A greedy 42-year-old store clerk named Crystelle Yvette Baton, who worked in a Winn-Dixie liquors store in Fort Myers, Florida, planned to keep some lottery winnings for herself. She tried to use a trick to take earnings from the winning ticket but ended up choosing the wrong customer to try it out on, and this eventually backfired on her.
HER LUCK RAN OUT | Turns out the "customer" was an undercover agent from the Florida Lottery Commission's security division conducting a random visit… http://bit.ly/2napcq8
In January 2018, a man approached Baton to claim his winning lotto ticket. Baton scanned the ticket and saw it was worth US$600. However, what she did next was quite shameful; she allegedly told the man his prize was only $5 and took that out of her purse and handed it to him. The man then left the store with his small winnings.
It turns out that the “customer” Baton cheated was, in fact, an undercover agent of the Florida Lottery Commission’s security division doing a spot check. The agents often carry out these random visits to sellers to make sure the games are played correctly. Authorities stated that the visit was a part of the integrity investigation.
Baton, of course, was completely unaware of who the man really was. He then returned and revealed his identity—she was busted—and the winning ticket was found hidden inside her notebook. After Baton was arrested for grand theft and posted a $5,000 bond, Winn-Dixie said in a statement: “We are taking this matter very seriously as the trust and safety of our customers is our highest priority. The associate’s employment has been terminated.”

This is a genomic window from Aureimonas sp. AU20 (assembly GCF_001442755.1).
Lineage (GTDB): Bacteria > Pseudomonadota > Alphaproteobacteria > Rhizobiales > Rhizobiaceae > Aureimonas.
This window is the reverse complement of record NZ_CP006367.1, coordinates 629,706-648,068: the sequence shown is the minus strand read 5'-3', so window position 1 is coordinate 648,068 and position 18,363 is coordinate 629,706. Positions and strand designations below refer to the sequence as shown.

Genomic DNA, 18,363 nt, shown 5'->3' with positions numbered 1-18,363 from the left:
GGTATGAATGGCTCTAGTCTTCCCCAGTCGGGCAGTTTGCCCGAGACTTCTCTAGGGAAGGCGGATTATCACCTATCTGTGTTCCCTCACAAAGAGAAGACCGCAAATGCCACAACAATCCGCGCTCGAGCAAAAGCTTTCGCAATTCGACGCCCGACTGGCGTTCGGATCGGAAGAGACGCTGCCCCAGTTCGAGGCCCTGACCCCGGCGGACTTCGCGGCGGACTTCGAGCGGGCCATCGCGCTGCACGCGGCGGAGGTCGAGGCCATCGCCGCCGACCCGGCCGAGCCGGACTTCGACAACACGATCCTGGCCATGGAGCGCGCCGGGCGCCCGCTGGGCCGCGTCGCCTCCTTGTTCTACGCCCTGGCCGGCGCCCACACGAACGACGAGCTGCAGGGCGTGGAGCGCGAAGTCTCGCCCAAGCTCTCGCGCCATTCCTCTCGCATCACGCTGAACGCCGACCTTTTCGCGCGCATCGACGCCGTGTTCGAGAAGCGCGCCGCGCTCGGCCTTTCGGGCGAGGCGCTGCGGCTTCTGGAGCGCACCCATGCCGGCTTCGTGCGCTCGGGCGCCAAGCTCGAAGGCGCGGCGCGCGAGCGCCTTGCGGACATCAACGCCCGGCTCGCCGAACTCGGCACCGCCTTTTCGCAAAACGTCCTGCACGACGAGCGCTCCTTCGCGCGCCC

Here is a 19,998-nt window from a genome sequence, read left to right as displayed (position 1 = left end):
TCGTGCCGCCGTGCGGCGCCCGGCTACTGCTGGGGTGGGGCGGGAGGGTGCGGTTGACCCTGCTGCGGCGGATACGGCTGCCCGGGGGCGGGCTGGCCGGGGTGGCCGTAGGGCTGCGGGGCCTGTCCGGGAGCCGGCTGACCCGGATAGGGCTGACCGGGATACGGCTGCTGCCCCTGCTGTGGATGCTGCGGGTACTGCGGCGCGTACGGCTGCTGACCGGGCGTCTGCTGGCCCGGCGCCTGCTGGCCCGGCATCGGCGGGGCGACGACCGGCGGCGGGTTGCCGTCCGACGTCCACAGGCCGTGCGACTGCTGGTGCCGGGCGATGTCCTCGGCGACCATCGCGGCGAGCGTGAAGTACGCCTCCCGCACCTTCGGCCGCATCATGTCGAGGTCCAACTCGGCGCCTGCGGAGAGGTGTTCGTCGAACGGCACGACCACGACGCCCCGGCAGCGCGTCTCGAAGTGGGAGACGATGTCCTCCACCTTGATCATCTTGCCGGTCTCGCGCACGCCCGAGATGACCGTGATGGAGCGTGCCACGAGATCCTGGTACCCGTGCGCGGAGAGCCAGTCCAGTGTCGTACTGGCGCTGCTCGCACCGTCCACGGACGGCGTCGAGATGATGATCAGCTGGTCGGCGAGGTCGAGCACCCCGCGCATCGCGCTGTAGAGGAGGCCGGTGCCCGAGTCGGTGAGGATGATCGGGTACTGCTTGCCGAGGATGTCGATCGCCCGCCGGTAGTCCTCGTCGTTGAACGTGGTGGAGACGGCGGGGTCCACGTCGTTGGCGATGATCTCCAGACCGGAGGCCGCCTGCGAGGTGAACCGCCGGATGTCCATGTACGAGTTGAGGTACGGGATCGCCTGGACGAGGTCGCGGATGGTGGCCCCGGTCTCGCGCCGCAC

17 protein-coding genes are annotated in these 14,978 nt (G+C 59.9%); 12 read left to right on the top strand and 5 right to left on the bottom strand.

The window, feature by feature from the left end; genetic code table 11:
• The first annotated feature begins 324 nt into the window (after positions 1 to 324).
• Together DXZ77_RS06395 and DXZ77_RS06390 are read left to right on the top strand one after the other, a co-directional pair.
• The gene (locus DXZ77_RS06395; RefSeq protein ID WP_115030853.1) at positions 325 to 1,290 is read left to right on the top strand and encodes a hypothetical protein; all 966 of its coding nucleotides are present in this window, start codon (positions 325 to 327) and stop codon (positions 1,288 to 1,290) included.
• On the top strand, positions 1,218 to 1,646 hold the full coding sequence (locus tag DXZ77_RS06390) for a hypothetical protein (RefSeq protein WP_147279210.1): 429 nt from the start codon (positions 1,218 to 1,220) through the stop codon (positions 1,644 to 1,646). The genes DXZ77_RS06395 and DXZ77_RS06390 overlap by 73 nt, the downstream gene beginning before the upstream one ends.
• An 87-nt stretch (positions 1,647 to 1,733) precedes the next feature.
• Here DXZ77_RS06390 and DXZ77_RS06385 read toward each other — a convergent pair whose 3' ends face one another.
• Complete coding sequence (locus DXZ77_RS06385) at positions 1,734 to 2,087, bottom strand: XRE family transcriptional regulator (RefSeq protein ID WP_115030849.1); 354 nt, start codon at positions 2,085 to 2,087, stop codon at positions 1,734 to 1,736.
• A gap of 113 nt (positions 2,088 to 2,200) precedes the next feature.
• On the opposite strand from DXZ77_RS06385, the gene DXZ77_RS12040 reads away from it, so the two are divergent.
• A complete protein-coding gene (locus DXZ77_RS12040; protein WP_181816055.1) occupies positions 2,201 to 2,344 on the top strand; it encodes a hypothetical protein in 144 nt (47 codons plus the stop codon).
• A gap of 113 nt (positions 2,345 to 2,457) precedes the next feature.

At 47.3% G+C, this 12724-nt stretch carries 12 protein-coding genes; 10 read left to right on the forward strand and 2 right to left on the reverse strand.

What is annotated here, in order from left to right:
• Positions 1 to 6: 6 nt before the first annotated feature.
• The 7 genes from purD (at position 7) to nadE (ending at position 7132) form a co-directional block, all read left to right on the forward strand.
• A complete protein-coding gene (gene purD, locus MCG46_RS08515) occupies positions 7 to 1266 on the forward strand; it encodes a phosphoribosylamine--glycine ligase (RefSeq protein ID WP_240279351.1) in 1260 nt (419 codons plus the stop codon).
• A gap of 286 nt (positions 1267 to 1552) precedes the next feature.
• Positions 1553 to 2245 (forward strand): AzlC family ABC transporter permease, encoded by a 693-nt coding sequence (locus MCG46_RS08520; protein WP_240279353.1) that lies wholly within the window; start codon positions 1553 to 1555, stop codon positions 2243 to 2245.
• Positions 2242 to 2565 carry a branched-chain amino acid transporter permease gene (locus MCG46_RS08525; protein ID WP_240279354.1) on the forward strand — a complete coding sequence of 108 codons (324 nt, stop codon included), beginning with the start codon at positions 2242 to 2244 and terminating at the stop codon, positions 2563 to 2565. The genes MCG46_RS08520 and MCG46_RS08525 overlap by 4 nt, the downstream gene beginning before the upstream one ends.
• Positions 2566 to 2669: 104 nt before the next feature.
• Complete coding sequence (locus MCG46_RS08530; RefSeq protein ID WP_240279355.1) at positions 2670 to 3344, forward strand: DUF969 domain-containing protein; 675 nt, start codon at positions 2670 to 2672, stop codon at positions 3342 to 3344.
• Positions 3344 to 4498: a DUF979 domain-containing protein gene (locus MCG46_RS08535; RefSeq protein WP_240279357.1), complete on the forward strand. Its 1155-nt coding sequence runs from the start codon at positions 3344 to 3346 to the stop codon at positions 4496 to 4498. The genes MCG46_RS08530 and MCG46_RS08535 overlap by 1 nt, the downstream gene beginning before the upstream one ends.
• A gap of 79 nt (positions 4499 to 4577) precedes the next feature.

However, one will be surprised to know that this is far too common these days. As per the Miami Herald, a reader posted a comment on the NBC2 website, writing: “This is much more common than you would think. I put my name on the back always, and always notice when the cashier checks the back before she determines whether it won something or not. A favorite trick, pretend to throw ticket away after telling someone they did not win anything, and then when they leave, pull it out of the trash and collect.”
Another customer, named Nadina Puzic, who was clearly upset with this dishonest behavior told NBC2: “Anyone that is working in a customer service job, you think that they are doing what is in your best interest. I would be very upset if someone took that from me.”
Giving more advice to customers, the Florida Lottery’s website has instructed customers that they need to sign the back of their tickets as soon as they purchase them to prevent someone else from claiming their prize.
Meanwhile, one could also make use of the electronic checkers that are placed on the counters near the lottery machine.
The story serves to remind us that we all make mistakes in life and hopefully will do better going forward. Let’s hope a lesson in honesty is learned after this “costly mistake.”
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